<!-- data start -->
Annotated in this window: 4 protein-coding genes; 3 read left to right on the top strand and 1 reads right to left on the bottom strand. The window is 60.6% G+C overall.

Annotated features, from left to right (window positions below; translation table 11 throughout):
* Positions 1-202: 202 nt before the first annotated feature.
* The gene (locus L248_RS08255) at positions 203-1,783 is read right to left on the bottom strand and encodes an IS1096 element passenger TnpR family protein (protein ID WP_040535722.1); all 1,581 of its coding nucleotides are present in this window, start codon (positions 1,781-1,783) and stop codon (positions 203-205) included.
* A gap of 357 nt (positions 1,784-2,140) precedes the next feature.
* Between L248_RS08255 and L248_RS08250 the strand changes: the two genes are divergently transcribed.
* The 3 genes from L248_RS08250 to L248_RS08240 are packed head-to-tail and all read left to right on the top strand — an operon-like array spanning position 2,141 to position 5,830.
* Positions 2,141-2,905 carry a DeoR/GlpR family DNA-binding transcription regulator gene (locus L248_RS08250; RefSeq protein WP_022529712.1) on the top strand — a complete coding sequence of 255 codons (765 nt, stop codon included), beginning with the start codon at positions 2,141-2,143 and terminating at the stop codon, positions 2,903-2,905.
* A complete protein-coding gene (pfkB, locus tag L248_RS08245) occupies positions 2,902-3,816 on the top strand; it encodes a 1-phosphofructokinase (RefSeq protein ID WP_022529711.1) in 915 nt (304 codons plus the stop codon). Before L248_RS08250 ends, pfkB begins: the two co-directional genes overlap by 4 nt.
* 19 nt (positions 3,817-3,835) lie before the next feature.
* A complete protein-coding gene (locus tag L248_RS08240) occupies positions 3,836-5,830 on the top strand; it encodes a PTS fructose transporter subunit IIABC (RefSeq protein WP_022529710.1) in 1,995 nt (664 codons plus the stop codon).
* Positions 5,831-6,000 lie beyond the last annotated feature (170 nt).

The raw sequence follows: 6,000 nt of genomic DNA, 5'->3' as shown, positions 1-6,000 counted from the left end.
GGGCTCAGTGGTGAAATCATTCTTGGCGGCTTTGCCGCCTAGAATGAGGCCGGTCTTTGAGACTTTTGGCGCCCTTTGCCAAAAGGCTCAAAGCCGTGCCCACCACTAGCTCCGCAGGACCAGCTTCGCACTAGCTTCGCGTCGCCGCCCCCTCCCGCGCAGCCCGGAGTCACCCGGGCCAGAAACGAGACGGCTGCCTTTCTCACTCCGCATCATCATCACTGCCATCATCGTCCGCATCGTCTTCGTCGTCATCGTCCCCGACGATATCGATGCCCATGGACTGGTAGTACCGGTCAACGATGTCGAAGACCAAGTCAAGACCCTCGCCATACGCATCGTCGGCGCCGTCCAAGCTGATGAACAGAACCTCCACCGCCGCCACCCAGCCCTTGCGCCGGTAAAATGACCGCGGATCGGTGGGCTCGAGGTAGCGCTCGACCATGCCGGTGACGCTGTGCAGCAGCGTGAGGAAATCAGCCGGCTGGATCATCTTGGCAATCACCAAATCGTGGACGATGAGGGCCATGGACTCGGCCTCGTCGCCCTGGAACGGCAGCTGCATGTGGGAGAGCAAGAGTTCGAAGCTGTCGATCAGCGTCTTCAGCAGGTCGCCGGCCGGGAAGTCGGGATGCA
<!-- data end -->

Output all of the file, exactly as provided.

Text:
Annotated in this window: 4 protein-coding genes; 3 read left to right on the top strand and 1 reads right to left on the bottom strand. The window is 60.6% G+C overall.

Annotated features, from left to right (window positions below; translation table 11 throughout):
* Positions 1-202: 202 nt before the first annotated feature.
* The gene (locus L248_RS08255) at positions 203-1,783 is read right to left on the bottom strand and encodes an IS1096 element passenger TnpR family protein (protein ID WP_040535722.1); all 1,581 of its coding nucleotides are present in this window, start codon (positions 1,781-1,783) and stop codon (positions 203-205) included.
* A gap of 357 nt (positions 1,784-2,140) precedes the next feature.
* Between L248_RS08255 and L248_RS08250 the strand changes: the two genes are divergently transcribed.
* The 3 genes from L248_RS08250 to L248_RS08240 are packed head-to-tail and all read left to right on the top strand — an operon-like array spanning position 2,141 to position 5,830.
* Positions 2,141-2,905 carry a DeoR/GlpR family DNA-binding transcription regulator gene (locus L248_RS08250; RefSeq protein WP_022529712.1) on the top strand — a complete coding sequence of 255 codons (765 nt, stop codon included), beginning with the start codon at positions 2,141-2,143 and terminating at the stop codon, positions 2,903-2,905.
* A complete protein-coding gene (pfkB, locus tag L248_RS08245) occupies positions 2,902-3,816 on the top strand; it encodes a 1-phosphofructokinase (RefSeq protein ID WP_022529711.1) in 915 nt (304 codons plus the stop codon). Before L248_RS08250 ends, pfkB begins: the two co-directional genes overlap by 4 nt.
* 19 nt (positions 3,817-3,835) lie before the next feature.
* A complete protein-coding gene (locus tag L248_RS08240) occupies positions 3,836-5,830 on the top strand; it encodes a PTS fructose transporter subunit IIABC (RefSeq protein WP_022529710.1) in 1,995 nt (664 codons plus the stop codon).
* Positions 5,831-6,000 lie beyond the last annotated feature (170 nt).

The raw sequence follows: 6,000 nt of genomic DNA, 5'->3' as shown, positions 1-6,000 counted from the left end.
GGGCTCAGTGGTGAAATCATTCTTGGCGGCTTTGCCGCCTAGAATGAGGCCGGTCTTTGAGACTTTTGGCGCCCTTTGCCAAAAGGCTCAAAGCCGTGCCCACCACTAGCTCCGCAGGACCAGCTTCGCACTAGCTTCGCGTCGCCGCCCCCTCCCGCGCAGCCCGGAGTCACCCGGGCCAGAAACGAGACGGCTGCCTTTCTCACTCCGCATCATCATCACTGCCATCATCGTCCGCATCGTCTTCGTCGTCATCGTCCCCGACGATATCGATGCCCATGGACTGGTAGTACCGGTCAACGATGTCGAAGACCAAGTCAAGACCCTCGCCATACGCATCGTCGGCGCCGTCCAAGCTGATGAACAGAACCTCCACCGCCGCCACCCAGCCCTTGCGCCGGTAAAATGACCGCGGATCGGTGGGCTCGAGGTAGCGCTCGACCATGCCGGTGACGCTGTGCAGCAGCGTGAGGAAATCAGCCGGCTGGATCATCTTGGCAATCACCAAATCGTGGACGATGAGGGCCATGGACTCGGCCTCGTCGCCCTGGAACGGCAGCTGCATGTGGGAGAGCAAGAGTTCGAAGCTGTCGATCAGCGTCTTCAGCAGGTCGCCGGCCGGGAAGTCGGGATGCA